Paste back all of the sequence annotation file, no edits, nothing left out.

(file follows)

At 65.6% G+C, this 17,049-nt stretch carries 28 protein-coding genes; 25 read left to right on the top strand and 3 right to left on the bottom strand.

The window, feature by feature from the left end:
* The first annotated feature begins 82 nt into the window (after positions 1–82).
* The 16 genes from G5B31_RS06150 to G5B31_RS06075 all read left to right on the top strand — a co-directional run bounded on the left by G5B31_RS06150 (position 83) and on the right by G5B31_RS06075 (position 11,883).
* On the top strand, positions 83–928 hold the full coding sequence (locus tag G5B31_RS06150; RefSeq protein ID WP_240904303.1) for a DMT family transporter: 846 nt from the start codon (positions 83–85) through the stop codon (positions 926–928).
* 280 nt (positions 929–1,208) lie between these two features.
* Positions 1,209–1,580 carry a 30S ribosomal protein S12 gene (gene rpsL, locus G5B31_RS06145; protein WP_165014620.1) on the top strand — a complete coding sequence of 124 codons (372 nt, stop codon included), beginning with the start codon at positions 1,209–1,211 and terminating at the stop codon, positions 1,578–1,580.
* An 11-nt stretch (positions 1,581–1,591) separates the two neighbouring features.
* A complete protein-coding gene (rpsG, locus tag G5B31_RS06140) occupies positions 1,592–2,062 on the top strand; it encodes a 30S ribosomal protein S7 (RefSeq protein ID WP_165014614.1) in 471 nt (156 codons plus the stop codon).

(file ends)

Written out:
At 65.6% G+C, this 17,049-nt stretch carries 28 protein-coding genes; 25 read left to right on the top strand and 3 right to left on the bottom strand.

The window, feature by feature from the left end:
* The first annotated feature begins 82 nt into the window (after positions 1–82).
* The 16 genes from G5B31_RS06150 to G5B31_RS06075 all read left to right on the top strand — a co-directional run bounded on the left by G5B31_RS06150 (position 83) and on the right by G5B31_RS06075 (position 11,883).
* On the top strand, positions 83–928 hold the full coding sequence (locus tag G5B31_RS06150; RefSeq protein ID WP_240904303.1) for a DMT family transporter: 846 nt from the start codon (positions 83–85) through the stop codon (positions 926–928).
* 280 nt (positions 929–1,208) lie between these two features.
* Positions 1,209–1,580 carry a 30S ribosomal protein S12 gene (gene rpsL, locus G5B31_RS06145; protein WP_165014620.1) on the top strand — a complete coding sequence of 124 codons (372 nt, stop codon included), beginning with the start codon at positions 1,209–1,211 and terminating at the stop codon, positions 1,578–1,580.
* An 11-nt stretch (positions 1,581–1,591) separates the two neighbouring features.
* A complete protein-coding gene (rpsG, locus tag G5B31_RS06140) occupies positions 1,592–2,062 on the top strand; it encodes a 30S ribosomal protein S7 (RefSeq protein ID WP_165014614.1) in 471 nt (156 codons plus the stop codon).